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Why I’m Learning Spanish

I’m a writer, producer and director based in Washington, D.C. but I am originally from Rochester, N.Y. French students in my middle school had the option of going on a weekend trip to Quebec and Montreal. Canada is pretty familiar to kids growing up in that part of New York, but taking a trip without your parents to French-speaking Canada sounded like a great adventure (even if the trip was in February), and thus I chose French as my foreign language. I ended up taking a year of Latin in high school too, and while that was helpful for the SATs, I never really used either language very much. My last two years of French were a slog, and I was happy to simply to test out of language classes in college.

My first trip to a foreign country outside of Canada and the Caribbean was to Spain. Thankfully, friends on the trip were pretty fluent in Spanish, but I remember wishing I had studied the language as I navigated trains, bus stations and hostels by relying entirely on my friends. By the end of the trip, I’d picked up just enough to be able to follow a story if the person telling it was really expressive and spoke with their hands a lot. It felt like a small triumph.

I moved to Washington, D.C. in 1999 where I started hearing Spanish in everyday conversations. I traveled to more Spanish speaking countries, realizing with each trip how much more useful it would have been to learn Spanish. So why, about 25 years after my first trip to Spain, am I choosing to learn Spanish now?

Washington, D.C. is a hub for non-profit organizations and government agencies. It’s also a diverse city with a large Spanish-speaking population. I specialize in producing short-form, educational and informational videos and over the last few years my clients have started requesting Spanish versions of their videos quite frequently. Initially, this meant captioning a video in Spanish or having Spanish-speaking talent voice it over. I could review these Spanish versions for obvious issues (like audio drop-outs or glaring typos) but my lack of knowledge of the Spanish language meant I couldn’t be as helpful in this process as I wanted to be.

When a producer is creating a video that will require a voice-over, it is common to record a “scratch track” for the editor. I typically record these for my projects. This gives the editor a voiceover track to use for timing purposes and gives me the ability to make changes to the script without incurring costs for professional voiceover talent until the script is 100% approved. At the end of the project, I time out each line of my “scratch track” voiceover and then direct the final talent to read each line with the same timing. The professional narrator’s voiceover replaces my voice in the final video.

It typically takes longer to say something in Spanish than it does in English, so when you’re translating a video from English into Spanish, you often have to re-time the video or animation to make room for the longer Spanish sentences. I realized that if I could record a “scratch track” in Spanish, even if my pronunciation wasn’t perfect, I could make this process easier for the editors with whom I work.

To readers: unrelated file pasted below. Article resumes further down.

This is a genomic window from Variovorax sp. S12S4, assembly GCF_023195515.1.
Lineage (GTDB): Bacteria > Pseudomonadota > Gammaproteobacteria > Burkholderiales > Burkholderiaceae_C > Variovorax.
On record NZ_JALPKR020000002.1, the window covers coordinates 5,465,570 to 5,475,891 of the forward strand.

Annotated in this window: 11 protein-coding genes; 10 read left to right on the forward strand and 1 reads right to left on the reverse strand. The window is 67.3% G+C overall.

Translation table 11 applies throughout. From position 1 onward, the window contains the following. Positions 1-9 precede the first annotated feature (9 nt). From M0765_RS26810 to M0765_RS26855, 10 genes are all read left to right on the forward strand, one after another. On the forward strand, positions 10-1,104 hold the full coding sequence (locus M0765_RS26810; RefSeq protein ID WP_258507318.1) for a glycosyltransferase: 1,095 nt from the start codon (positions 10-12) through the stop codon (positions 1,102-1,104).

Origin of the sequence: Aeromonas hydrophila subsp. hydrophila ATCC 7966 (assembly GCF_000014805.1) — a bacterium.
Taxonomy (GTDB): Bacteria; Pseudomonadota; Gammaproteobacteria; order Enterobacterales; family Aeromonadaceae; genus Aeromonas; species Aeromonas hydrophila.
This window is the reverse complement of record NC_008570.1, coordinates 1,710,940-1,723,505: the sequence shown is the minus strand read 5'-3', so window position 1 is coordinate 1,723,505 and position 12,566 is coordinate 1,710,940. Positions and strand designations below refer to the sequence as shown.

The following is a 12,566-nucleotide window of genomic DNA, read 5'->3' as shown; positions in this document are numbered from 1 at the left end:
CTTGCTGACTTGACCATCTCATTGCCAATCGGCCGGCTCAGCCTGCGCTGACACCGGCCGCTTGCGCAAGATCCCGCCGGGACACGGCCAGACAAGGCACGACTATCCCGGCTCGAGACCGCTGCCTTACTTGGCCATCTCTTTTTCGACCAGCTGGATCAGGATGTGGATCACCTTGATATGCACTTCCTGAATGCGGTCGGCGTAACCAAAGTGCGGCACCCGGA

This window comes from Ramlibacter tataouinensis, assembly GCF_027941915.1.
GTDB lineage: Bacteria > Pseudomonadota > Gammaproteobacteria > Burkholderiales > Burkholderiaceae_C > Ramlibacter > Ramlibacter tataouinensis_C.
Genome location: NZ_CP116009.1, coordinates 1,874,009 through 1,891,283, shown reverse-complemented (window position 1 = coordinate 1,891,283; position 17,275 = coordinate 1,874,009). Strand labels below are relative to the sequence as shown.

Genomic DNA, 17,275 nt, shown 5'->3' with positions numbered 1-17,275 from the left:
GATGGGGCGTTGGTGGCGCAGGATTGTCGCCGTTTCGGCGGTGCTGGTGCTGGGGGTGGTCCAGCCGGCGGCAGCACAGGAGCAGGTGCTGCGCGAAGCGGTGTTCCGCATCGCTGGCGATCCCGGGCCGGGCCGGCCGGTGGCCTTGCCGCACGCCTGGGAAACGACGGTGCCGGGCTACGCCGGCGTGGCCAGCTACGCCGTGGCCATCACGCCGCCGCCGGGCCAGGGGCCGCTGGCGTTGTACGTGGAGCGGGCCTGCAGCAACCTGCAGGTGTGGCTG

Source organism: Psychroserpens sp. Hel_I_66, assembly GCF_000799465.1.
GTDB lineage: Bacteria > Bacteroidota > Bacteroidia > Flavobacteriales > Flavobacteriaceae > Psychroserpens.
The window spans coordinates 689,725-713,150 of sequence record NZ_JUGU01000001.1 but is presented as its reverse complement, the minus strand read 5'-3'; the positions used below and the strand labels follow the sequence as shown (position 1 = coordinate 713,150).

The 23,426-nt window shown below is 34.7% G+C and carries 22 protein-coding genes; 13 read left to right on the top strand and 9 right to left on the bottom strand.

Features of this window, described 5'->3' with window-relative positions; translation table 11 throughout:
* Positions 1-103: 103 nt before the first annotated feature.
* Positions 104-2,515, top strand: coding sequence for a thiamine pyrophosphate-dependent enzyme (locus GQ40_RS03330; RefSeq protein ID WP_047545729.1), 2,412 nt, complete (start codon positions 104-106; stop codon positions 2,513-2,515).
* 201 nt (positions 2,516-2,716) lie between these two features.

When a video needs to be a fixed length, like a 30-second-long television commercial, the English script often needs to be cut down significantly for the Spanish translation. This process can be quite laborious without any knowledge of the Spanish language. Even though my Spanish will probably never be good enough for me to translate my own scripts, the ability to evaluate a translation and see what could be shortened will be a huge time-saver.

The more customized a video is to the audience it is meant to serve, the more likely the message in the video will be received. Simply captioning a video in Spanish or adding voiceover in Spanish is often not enough. More and more, my clients are asking that all graphics be translated as well. For one project, I used bilingual talent to perform in both English and Spanish. Since I am being called upon to produce content in Spanish more and more often, it became clear that I needed to learn the language.

I’m in my second block of classes with Spanish Millennium, and I’m starting to see real improvements in my pronunciation and comprehension. I’m looking forward to the next project that will put my newfound Spanish skills to the test.

Sue O’Hora is a writer, producer and director with over 20 years of experience. She founded Rising Night Productions to streamline the video production process for busy communications professionals. She brings her extensive network of video experts and her skills in production, project management and digital marketing to each project. Her goal is to make video projects easier for organizations of all sizes.

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